Deadline Missed on Water Security Pact
Delay could spell trouble for international agreement to safeguard Great Lakes
July 1, 2002 | By Andy Guy
Great Lakes Bulletin News Service
|An agreement to protect Great Lakes water is designed to counter powerful new global trends which have made clean, fresh water an increasingly scarce and valuable resource. A delay in making the agreement public could significantly reduce the political will to complete the pact.|
Governors and Canadian premiers, who have been working on a far-reaching agreement to ensure that international trade agreements, diversions, and other 21st century threats do not drain the Great Lakes, missed a self-imposed deadline in June to open the water-security pact for public review, state officials have confirmed.
The missed deadline, say state executives and environmental leaders, almost certainly means even more significant delays in completing comprehensive safeguards for Great Lakes water, which has come under a new generation of risks caused by demographic, climatic, and geopolitical trends.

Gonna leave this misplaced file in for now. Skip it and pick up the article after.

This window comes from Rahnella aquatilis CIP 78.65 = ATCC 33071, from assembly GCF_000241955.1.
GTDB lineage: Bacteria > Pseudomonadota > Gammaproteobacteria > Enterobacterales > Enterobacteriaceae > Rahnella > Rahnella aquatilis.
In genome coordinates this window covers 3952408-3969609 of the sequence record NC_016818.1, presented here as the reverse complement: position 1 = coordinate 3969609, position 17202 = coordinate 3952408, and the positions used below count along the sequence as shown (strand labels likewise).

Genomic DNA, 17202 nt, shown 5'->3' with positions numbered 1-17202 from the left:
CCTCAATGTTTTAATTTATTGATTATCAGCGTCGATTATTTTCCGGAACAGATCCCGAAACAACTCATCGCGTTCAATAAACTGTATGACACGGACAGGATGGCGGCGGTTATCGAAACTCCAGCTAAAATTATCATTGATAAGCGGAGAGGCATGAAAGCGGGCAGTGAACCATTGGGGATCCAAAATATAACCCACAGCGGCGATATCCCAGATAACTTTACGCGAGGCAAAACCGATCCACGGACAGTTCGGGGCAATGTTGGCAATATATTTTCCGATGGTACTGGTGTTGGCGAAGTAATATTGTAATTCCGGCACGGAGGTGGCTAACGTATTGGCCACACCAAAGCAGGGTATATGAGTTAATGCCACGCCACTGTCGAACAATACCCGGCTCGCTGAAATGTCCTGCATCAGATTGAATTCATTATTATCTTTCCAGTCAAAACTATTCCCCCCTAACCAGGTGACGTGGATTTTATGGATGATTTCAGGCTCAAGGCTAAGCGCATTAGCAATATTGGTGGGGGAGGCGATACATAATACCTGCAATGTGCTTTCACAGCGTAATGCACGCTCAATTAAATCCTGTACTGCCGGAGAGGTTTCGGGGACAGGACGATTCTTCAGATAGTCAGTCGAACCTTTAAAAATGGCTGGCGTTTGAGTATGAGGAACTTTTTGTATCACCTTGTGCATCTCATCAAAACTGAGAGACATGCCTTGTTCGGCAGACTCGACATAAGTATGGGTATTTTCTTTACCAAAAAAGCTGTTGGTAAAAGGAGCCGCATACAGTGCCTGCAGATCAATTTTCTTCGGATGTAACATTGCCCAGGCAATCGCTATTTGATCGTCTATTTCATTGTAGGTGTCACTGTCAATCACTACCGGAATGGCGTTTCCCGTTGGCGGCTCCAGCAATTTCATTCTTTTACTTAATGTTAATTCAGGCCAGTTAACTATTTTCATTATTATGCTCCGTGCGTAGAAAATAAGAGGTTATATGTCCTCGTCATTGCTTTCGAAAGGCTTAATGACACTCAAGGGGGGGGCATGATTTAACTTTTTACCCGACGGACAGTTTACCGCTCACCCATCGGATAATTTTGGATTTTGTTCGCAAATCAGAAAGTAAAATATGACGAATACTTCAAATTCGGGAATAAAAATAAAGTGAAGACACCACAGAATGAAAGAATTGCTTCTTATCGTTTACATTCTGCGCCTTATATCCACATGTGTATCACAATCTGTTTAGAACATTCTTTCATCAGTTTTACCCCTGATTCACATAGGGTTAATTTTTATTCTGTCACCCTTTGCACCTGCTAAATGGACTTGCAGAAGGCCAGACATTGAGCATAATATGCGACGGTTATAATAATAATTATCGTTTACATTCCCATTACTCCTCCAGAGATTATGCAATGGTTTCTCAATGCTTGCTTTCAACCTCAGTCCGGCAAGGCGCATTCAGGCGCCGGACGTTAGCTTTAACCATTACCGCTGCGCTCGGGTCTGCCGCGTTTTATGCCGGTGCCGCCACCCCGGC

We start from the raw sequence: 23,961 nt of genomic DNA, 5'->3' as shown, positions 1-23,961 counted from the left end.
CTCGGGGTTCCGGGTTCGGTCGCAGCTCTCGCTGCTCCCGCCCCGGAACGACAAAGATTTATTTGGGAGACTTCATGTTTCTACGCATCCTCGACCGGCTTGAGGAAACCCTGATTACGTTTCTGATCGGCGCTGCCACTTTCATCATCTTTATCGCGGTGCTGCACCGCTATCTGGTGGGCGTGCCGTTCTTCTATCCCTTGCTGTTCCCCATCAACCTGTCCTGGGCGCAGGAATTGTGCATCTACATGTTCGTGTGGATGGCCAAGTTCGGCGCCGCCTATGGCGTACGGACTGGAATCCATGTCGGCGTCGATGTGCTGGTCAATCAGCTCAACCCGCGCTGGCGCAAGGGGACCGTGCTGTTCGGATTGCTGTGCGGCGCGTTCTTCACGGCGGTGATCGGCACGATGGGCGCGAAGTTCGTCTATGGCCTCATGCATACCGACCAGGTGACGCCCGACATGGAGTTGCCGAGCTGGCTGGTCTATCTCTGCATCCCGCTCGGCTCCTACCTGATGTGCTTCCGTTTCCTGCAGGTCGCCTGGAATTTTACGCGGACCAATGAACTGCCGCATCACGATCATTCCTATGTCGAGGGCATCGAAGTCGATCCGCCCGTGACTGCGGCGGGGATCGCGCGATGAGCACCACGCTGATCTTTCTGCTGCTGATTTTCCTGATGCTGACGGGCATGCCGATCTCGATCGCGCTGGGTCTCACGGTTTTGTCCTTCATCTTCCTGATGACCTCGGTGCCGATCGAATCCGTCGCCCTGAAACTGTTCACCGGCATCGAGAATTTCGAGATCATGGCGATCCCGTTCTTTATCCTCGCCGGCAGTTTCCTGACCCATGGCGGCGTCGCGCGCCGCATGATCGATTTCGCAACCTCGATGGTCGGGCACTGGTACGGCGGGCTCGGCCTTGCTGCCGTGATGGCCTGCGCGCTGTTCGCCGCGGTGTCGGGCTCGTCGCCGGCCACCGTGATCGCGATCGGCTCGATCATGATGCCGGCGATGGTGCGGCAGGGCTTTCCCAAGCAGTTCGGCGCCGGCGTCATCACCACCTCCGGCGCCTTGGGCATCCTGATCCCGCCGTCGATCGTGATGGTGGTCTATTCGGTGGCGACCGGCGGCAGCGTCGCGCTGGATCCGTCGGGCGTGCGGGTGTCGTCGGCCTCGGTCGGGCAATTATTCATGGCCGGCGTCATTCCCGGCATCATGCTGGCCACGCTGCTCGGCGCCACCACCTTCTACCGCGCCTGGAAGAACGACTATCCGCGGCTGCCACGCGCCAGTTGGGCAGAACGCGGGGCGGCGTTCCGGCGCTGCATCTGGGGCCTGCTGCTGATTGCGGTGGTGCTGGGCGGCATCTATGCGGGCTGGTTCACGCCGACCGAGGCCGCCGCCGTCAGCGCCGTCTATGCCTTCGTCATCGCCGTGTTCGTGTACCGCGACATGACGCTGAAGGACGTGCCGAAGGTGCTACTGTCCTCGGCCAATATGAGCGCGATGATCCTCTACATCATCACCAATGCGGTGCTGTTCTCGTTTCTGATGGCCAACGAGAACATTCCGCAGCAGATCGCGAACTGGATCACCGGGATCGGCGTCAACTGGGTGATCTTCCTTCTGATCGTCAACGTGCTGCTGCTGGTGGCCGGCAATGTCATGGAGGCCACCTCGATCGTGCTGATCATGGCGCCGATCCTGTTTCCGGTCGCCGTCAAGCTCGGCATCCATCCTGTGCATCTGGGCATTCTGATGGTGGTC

"We're not going to make it," said Matt Hare, the natural resources and environmental policy coordinator for Michigan's Republican Governor John Engler. "We've got 10 different jurisdictions and I could give you 10 different reasons why but we have a very challenging project and we have encountered a number of issues that have forced us to slow down and be more thorough."
The missed deadline affects the so-called "Annex 2001" agreement, an important new provision of the Great Lakes Charter, which the eight Great Lakes states and two Canadian provinces signed in 1985 to manage the world's largest supply of surface fresh water.
Work on the new provision to the charter began in 1998 to counter powerful new global trends, which have made clean, fresh water an increasingly scarce and valuable resource. Among them are international trade laws, which make it easier for private corporations to gain control of public natural resources.
Negotiators from the eight Great Lakes states and two Canadian provinces spent more than two years to develop a novel system for reviewing and approving water withdrawals. The proposed agreement is based on three key principles:
- Conservation is good and should accompany future withdrawals.